(June 11, 2021) EDF filed comments in two matters related to clean vehicles today, as the momentum for increased deployment of zero-emission cars, trucks and buses in America continues to surge ahead.
“People across the country are racing to join the effort to transition to zero-emission vehicles that will save lives, create American jobs, and protect our climate. With these comments, EDF is supporting both California’s authority and its latest efforts to lead the charge,” said EDF senior attorney Alice Henderson.
In Washington, D.C., EDF joined 11 other heath, environmental and science groups to file comments with the National Highway Traffic Safety Administration supporting its proposal to reverse a Trump-era rule that undermined states’ clean cars authority.
The Clean Air Act directs EPA to grant California waivers of federal preemption to set more protective standards for vehicular air pollution, and allows other states to adopt them. That right has been established for more than half a century. Thirteen states (Colorado, Connecticut, Delaware, Maine, Maryland, Massachusetts, New Jersey, New York, Oregon, Pennsylvania, Rhode Island, Vermont and Washington) and the District of Columbia have adopted California’s greenhouse gas and zero-emission vehicle standards.
Then in 2019, the Trump Administration – through both NHTSA and EPA – took the unprecedented and unlawful step of declaring state greenhouse gas and zero-emission vehicle standards preempted under federal law and revoking that waiver. In today’s comments, EDF and its allies urged NHTSA to finalize a repeal of its part of the Trump Administration’s action.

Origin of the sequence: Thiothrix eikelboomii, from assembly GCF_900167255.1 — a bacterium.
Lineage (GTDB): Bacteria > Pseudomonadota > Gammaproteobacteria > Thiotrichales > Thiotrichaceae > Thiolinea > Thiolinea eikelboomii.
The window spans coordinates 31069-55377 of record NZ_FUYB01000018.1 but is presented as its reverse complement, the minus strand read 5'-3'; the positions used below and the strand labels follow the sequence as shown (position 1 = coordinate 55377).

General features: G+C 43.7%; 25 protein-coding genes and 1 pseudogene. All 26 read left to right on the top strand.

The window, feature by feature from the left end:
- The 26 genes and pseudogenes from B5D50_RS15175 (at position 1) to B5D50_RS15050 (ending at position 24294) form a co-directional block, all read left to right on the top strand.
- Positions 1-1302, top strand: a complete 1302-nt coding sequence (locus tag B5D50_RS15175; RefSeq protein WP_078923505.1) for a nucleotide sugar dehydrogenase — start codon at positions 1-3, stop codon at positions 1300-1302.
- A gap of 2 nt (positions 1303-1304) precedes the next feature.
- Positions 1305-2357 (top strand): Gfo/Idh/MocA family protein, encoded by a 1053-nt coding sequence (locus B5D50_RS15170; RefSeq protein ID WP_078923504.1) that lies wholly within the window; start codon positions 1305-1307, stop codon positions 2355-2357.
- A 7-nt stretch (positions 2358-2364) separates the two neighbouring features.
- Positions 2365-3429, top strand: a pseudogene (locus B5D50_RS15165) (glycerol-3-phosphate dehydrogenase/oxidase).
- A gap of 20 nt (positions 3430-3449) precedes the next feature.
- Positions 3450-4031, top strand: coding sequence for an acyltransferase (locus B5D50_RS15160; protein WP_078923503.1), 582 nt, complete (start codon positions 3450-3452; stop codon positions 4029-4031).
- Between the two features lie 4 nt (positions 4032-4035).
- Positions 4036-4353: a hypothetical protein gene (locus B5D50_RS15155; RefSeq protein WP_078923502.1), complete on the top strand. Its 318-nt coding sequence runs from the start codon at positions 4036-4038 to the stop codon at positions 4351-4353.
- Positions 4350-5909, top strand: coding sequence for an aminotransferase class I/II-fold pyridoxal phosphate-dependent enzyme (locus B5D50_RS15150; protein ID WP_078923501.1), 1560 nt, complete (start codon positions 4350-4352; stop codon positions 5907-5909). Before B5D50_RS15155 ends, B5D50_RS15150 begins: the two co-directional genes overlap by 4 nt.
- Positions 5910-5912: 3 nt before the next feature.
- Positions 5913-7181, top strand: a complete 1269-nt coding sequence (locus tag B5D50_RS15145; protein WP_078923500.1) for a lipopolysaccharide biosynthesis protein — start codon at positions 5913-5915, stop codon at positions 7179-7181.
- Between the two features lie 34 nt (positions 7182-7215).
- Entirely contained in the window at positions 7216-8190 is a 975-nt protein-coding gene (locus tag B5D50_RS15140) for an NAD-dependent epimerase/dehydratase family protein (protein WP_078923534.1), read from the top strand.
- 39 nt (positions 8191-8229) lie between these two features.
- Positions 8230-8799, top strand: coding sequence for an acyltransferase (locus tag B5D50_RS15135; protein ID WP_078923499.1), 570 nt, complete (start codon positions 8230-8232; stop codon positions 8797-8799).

EDF was joined on the comments by the Center for Biological Diversity, Chesapeake Bay Foundation, Communities for a Better Environment, Conservation Law Foundation, Earthjustice, Consumer Federation of America, Environment America, Environmental Law & Policy Center, Natural Resources Defense Council, Inc., Public Citizen, Inc., Sierra Club, and Union of Concerned Scientists.
While the Biden administration considers that matter, California is moving forward with the development of historic next generation multipollutant standards that will eliminate tailpipe pollution from cars, trucks and SUVs by 2035, reinforcing the importance of its longstanding role and authority under the Clean Air Act. EDF submitted technical comments to the state’s Air Resources Board today supporting a “rigorous and transformative” program that ensures all new passenger vehicles sold in California will be zero-emission by 2035. The Air Resources Board is expected to issue a proposed rule by Fall.
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